These paths still result in certifications, but they could change prospects for teachers following traditional paths. Those teachers going the way of a Bachelor’s in education might find themselves getting pinched out of jobs in schools that rely heavily on alternate certification paths to fill vacancies (think large urban districts and charter schools). This affects all teachers, but since urban schools employ a disproportionately large number of special education teachers, it hits them hardest.

In the same category would be the relative complexity of that traditional path. Some states have made certification more complicated and specific for special education teachers in recent years. This increase is meant to act as a filter, ensuring high-quality teacher candidates. It has worked too well in some colleges of education, resulting in a dearth of students making it to teacher candidacy. The testing requirements alone have caused some universities to consider shuttering their teacher preparation programs per the low number of students passing the tests.

6. Continued legal strife makes the field unwieldy.

The past few years have seen a decrease in the number of special education cases going to due process. Much of that drop has resulted from significant drops in a handful of specific states, but it’s still a drop. Schools could be getting better at complying with IDEA and various state regulations. Parents also might be catching on to the lack of actual damages that can be recouped through due process (in other words, they don’t get a cash settlement, which surprisingly isn’t obvious to all parents).

This doesn’t mean special education is now free of consternation. Consider the case of Endrew F. v. Douglas County Schools and the prospect of reexamining educational benefit. The precedent set by this case seems poised to give parents more opportunities to apply pressure to schools on issues of service and progress. Schools could find themselves tripping over this precedent for years as they struggle to figure out how to satisfy educational benefit for low-incidence students. Attorneys representing parents are likely grinning. Administrators and special education teachers should be at least somewhat wary. The risk of inadvertently discriminating against a student isn’t going away.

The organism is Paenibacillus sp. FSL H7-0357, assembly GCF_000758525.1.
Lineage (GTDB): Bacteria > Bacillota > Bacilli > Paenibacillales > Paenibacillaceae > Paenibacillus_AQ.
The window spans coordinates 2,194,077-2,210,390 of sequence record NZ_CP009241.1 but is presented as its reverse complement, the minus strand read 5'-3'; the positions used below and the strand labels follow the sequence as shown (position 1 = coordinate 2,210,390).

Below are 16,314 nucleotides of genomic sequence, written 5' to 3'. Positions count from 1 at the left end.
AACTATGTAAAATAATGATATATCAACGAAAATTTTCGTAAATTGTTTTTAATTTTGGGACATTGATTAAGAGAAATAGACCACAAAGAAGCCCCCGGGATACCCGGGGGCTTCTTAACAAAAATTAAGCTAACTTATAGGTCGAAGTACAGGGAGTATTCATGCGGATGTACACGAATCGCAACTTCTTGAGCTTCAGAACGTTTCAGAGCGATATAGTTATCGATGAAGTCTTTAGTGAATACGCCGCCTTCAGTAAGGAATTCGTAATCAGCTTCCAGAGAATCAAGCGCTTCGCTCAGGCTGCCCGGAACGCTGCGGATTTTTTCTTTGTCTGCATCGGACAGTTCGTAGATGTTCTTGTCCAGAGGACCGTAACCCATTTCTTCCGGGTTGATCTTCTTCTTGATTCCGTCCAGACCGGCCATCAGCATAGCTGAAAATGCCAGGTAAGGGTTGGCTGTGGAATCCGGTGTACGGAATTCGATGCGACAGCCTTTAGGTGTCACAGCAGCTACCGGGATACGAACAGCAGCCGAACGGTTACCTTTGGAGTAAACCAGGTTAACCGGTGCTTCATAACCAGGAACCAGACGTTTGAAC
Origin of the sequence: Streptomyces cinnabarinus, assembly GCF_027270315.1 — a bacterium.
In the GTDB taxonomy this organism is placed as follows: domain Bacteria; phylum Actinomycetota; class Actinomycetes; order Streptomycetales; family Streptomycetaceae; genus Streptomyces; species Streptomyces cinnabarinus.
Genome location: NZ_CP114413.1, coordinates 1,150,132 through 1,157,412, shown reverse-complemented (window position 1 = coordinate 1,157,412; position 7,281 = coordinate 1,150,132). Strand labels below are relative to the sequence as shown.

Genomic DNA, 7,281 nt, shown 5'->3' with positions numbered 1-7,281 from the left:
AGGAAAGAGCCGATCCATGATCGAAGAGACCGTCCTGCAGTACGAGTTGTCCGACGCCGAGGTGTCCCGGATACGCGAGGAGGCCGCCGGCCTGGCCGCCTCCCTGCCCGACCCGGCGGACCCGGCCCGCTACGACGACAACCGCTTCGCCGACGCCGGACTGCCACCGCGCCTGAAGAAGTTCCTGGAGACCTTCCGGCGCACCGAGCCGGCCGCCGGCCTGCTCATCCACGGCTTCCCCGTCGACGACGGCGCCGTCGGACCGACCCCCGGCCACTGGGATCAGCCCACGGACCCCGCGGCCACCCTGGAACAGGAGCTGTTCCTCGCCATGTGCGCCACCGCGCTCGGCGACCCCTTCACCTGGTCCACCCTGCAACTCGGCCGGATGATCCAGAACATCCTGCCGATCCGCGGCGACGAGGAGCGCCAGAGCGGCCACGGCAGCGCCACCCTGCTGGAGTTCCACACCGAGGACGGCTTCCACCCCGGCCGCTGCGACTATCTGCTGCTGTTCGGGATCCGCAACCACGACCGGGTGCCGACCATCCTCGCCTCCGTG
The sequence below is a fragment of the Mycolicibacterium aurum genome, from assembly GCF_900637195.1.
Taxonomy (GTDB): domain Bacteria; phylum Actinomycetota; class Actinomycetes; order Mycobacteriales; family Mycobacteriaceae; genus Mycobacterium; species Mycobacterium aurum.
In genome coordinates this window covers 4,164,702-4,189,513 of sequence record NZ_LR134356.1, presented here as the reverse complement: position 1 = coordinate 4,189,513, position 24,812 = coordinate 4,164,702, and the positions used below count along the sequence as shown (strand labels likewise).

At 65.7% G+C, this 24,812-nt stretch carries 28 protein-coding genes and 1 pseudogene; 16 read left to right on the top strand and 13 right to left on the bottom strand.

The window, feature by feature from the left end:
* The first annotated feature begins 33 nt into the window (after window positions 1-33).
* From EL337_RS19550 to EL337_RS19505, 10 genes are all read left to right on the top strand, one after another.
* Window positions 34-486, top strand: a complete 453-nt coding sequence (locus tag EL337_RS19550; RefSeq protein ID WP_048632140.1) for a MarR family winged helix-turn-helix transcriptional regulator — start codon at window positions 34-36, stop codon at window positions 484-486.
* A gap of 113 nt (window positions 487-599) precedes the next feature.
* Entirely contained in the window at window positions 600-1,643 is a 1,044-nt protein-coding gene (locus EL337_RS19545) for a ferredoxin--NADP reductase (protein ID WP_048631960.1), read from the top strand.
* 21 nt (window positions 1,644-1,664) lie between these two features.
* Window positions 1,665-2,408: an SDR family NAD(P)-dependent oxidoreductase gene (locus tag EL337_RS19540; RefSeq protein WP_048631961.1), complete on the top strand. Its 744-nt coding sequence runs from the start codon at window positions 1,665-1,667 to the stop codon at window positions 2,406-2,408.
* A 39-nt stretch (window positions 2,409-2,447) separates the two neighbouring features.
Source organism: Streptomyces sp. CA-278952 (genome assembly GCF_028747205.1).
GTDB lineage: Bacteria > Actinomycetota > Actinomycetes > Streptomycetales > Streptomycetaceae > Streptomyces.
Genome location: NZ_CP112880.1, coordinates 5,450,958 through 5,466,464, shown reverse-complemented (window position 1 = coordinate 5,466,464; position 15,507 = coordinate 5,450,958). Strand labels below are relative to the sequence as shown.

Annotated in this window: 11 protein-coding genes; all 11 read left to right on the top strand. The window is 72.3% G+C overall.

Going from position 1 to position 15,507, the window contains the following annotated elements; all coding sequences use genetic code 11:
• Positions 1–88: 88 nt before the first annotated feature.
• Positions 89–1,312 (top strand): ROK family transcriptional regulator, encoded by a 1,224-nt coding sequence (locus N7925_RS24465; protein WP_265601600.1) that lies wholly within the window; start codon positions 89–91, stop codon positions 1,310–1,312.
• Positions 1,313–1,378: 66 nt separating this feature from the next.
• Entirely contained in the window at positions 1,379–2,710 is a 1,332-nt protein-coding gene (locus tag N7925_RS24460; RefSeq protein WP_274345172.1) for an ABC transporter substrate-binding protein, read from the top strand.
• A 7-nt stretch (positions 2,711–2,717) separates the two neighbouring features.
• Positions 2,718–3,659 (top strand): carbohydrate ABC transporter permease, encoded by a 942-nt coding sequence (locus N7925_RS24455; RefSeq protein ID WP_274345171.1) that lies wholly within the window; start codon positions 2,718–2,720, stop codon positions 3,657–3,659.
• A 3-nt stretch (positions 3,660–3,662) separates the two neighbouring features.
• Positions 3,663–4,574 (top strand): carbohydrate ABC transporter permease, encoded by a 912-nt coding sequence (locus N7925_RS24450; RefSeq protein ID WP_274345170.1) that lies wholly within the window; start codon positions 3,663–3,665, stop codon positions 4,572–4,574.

In the next section, I’ll talk about broader societal and even scientific changes that could rock the very existence of special education.

What Does the Future Hold for Special Education Teachers? (Part 2)

What Does the Future Hold for Special Education Teachers? (Part 1)

Per the title of this article, I’m asking how the fundamentals of being a special education teacher might change in the next decade or so. I have a few ideas I’ve categorized and explained below. Some of these ideas concern the field at large, but still influence what teaching could mean for those working with identified students. I’m breaking the article into sections, which I’ll post on successive days.

Changing Services

Delivery models are morphing gradually. As this continues, the roles of special education teachers could morph as well.

1. Response to Intervention (RtI) might reduce identification.

RtI is somewhat new. The IDEA revisions of 2004 gave states the leverage to use pre-referral strategies when considering how to support struggling students. The intention was to stave off identification for students who might benefit from less invasive interventions than special education, thereby mitigating the need for services under IDEA. A specific target was the over-identification of students with learning disabilities.